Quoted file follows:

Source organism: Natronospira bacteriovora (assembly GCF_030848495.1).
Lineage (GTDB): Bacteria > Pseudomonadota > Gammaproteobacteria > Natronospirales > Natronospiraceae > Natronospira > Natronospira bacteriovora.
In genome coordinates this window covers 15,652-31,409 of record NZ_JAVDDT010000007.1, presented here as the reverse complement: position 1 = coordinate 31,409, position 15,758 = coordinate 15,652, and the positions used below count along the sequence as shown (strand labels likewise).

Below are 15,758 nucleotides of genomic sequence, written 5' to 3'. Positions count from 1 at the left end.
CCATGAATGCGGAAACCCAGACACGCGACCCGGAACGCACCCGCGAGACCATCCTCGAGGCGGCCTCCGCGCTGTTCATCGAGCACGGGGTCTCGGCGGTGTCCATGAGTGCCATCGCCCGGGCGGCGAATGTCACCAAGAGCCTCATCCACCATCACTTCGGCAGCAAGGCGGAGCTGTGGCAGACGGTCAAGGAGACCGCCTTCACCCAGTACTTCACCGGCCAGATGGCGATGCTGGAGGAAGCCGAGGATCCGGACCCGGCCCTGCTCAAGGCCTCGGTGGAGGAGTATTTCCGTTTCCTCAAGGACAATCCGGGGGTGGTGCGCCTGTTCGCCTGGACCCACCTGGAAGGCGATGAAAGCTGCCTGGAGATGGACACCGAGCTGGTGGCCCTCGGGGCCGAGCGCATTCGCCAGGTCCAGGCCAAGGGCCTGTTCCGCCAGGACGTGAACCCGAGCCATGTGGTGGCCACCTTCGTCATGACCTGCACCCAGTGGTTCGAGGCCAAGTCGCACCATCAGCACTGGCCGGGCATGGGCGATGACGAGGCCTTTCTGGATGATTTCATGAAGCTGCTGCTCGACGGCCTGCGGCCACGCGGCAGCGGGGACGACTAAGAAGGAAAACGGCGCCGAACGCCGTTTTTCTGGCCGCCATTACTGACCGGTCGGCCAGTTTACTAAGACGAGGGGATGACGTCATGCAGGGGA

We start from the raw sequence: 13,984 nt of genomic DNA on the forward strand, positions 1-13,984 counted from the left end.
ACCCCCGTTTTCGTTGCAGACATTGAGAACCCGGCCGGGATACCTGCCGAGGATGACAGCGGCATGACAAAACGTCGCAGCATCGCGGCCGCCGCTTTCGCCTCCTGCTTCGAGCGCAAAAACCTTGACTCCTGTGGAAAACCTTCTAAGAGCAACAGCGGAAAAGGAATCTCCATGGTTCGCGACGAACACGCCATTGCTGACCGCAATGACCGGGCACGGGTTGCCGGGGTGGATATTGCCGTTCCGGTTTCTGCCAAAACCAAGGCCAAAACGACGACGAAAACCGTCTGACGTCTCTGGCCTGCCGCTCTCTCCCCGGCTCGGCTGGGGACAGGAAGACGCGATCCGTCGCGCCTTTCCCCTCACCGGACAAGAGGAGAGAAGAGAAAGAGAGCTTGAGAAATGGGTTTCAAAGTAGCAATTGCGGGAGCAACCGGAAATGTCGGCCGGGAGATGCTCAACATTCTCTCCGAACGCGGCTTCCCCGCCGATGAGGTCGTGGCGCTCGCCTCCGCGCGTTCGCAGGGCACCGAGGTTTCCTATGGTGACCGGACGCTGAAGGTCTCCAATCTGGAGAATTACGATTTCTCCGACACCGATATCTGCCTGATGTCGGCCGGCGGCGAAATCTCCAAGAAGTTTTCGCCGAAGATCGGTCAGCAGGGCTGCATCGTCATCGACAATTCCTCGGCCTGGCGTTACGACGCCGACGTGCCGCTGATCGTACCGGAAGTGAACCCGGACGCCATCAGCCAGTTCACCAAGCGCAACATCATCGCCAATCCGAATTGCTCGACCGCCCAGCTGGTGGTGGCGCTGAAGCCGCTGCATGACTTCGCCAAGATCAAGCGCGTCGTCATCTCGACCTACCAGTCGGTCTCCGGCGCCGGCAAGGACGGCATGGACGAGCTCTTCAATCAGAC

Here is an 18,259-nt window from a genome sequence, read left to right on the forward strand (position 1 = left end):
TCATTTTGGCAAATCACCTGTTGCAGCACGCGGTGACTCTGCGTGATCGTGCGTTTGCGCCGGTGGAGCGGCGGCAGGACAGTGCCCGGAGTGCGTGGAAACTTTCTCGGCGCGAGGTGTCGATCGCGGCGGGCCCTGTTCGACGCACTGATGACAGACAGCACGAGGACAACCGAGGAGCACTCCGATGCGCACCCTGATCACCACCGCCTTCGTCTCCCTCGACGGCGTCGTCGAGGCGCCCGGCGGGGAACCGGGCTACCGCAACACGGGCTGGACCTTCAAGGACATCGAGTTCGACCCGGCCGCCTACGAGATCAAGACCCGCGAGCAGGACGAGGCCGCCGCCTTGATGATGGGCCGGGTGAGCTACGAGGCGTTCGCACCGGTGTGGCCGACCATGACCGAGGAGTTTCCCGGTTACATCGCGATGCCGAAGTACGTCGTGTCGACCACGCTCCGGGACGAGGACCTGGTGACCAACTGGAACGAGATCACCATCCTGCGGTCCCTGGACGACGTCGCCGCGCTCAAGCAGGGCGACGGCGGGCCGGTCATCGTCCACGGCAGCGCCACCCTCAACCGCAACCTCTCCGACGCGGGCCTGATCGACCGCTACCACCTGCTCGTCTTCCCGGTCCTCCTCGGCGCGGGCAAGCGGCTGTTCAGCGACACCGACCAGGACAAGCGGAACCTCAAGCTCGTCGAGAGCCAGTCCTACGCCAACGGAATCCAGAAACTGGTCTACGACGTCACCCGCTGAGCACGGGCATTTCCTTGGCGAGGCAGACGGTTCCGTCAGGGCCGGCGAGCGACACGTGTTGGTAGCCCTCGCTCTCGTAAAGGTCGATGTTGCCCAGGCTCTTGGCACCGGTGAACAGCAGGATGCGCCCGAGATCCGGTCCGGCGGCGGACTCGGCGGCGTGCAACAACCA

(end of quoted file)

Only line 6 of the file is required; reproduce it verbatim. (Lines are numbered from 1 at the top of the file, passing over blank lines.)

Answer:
We start from the raw sequence: 13,984 nt of genomic DNA on the forward strand, positions 1-13,984 counted from the left end.